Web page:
whereby said structure forms an equivalent circuit comprising a bipolar transistor having said emitter and collector electrodes as its respective main terminals, and with said second region as its base region, with a first effective insulated gate field effect transistor connected between said emitter electrode and said fourth region, and a second insulated gate field effect transistor connected between said fifth region and said collector electrode, said first gate electrode controlling conduction of said first field effect transistor, said second gate electrode controlling conduction of said second field effect transistor.
8. A unitary bipolar/MOSFET transistor structure according to claim 7, wherein said first, third and fourth regions are of P-type conductivity and said second, fifth and sixth regions are of N-type conductivity, said means for forming a low impedance connection between said sixth and first regions being a N+/P+ tunneling junction.
9. A unitary bipolar/MOSFET transistor structure according to claim 7, wherein said first, third and fourth regions are of N-type conductivity and said second, fifth and sixth regions are of P-type conductivity, said means for forming a low impedance connection between said sixth and first regions being a P+/N+ tunneling junction.
10. A unitary bipolar/MOSFET transistor structure, comprising:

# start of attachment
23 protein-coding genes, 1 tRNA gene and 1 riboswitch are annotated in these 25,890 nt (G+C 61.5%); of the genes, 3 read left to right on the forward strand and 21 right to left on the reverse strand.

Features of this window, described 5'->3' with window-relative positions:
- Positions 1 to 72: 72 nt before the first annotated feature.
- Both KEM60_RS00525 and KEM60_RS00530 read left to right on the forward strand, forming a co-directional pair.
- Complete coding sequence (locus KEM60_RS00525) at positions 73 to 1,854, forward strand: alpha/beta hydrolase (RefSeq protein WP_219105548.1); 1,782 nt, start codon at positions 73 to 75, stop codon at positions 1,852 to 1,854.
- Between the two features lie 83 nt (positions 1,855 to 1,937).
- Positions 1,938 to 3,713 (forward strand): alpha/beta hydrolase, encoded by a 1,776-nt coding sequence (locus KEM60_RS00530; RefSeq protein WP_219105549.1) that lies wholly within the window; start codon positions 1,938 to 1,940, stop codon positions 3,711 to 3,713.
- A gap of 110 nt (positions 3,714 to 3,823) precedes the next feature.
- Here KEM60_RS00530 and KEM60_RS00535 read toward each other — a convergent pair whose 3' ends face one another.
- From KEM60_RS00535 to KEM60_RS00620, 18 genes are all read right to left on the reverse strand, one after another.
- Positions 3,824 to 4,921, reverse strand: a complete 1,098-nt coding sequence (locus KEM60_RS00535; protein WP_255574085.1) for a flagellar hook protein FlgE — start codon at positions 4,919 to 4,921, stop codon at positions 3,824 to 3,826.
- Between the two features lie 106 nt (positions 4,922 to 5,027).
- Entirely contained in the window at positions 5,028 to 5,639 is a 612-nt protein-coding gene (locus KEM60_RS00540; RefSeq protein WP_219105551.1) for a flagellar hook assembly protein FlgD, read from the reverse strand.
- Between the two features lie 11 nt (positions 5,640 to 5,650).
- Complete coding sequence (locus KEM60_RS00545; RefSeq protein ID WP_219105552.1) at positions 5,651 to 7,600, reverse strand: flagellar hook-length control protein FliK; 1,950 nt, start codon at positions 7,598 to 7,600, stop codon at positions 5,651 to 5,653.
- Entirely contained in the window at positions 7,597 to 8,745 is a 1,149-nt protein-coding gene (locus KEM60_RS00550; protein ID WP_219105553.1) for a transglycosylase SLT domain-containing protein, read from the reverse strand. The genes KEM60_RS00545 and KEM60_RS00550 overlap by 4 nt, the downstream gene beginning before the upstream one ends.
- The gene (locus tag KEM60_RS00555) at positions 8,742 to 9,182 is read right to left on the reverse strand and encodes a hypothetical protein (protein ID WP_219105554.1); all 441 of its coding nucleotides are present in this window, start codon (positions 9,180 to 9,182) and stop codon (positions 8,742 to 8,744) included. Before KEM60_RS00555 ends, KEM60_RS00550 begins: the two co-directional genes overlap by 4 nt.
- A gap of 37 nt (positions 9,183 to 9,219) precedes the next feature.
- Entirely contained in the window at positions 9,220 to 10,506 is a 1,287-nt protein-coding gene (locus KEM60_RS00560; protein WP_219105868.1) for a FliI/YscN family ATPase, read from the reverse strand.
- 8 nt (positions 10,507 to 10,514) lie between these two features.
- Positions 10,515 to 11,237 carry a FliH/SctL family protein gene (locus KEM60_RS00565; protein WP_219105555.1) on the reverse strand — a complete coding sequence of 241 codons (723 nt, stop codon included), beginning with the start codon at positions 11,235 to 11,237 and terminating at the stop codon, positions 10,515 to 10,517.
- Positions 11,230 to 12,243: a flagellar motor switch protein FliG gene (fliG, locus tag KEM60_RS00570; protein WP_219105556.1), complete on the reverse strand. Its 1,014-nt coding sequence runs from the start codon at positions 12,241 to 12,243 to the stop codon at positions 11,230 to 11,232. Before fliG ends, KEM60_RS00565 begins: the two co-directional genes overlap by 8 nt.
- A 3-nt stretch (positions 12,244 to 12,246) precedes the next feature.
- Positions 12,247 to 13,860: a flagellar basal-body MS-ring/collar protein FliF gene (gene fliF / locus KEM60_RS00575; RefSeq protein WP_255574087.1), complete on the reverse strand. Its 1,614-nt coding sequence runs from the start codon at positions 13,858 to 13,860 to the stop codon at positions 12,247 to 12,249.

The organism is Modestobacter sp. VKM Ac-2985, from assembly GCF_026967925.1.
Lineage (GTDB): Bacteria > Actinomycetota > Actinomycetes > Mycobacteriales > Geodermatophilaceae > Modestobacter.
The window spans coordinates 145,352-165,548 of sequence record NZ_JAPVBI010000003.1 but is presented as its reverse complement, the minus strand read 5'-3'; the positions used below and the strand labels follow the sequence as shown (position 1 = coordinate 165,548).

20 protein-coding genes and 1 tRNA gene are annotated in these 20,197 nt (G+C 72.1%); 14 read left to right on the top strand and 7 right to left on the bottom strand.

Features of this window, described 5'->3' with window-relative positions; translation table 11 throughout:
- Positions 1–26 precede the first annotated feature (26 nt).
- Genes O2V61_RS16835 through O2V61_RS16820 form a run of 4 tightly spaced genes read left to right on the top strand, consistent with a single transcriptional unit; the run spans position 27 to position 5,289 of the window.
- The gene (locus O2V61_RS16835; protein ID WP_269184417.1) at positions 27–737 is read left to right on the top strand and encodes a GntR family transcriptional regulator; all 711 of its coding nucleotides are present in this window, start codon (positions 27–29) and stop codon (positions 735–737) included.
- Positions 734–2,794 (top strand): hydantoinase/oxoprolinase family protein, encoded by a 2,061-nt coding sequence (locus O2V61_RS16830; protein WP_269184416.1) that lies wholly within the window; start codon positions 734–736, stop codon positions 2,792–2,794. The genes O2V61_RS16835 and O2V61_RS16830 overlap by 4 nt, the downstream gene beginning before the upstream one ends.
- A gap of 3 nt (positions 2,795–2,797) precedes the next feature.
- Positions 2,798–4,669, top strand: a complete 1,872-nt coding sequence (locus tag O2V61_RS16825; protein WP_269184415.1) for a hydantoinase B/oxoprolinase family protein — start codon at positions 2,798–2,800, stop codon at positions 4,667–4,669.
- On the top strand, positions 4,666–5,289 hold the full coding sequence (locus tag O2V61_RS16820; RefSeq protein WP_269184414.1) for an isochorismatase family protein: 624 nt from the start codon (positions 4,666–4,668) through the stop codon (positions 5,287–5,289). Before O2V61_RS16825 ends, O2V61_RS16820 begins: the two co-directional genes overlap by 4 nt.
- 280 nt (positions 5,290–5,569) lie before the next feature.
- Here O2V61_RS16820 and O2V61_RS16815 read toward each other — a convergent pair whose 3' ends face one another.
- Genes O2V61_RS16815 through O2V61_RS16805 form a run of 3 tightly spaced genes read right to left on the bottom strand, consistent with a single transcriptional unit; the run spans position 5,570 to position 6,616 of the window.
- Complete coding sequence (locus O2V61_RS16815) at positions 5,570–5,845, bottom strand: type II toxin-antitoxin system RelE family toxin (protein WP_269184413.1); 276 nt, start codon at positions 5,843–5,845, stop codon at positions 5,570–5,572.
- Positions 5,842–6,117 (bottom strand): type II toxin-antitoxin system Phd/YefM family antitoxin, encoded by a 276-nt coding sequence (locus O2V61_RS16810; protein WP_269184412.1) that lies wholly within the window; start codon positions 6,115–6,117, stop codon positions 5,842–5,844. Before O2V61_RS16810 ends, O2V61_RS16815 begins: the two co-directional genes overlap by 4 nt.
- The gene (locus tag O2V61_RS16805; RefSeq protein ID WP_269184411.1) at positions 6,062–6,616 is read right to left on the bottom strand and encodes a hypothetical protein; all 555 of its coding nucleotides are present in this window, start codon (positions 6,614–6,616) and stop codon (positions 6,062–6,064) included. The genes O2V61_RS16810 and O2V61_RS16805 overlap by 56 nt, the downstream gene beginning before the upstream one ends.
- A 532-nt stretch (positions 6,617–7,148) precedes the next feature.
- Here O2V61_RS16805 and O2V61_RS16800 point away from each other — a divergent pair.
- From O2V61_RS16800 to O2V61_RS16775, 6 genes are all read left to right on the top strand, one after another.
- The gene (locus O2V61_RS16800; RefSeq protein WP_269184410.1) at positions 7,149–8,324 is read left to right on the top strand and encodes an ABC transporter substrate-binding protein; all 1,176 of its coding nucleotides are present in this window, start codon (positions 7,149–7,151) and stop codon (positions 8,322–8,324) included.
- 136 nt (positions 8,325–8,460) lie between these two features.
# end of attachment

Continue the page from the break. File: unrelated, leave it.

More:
a first semiconductor region of first conductivity type, said first semiconductor region having a major surface;
a second semiconductor region of second conductivity type in said first region, adjoining said major surface;
a third semiconductor region of first conductivity type in said second region, being spaced from said first region by said second region, said third region also adjoining said major surface;
a fourth region of second conductivity type in said third region, adjoining said major surface and being spaced from said second region by said third region;
means for forming a low impedance connection between said third region and said fourth region;
a fifth region of first conductivity type in said second region, adjoining said major surface and being spaced from said third region by said second region;
a sixth region of first conductivity type overlapping said first region and said second region along said major surface, said sixth region being spaced from said fifth region by a channel portion of said second region;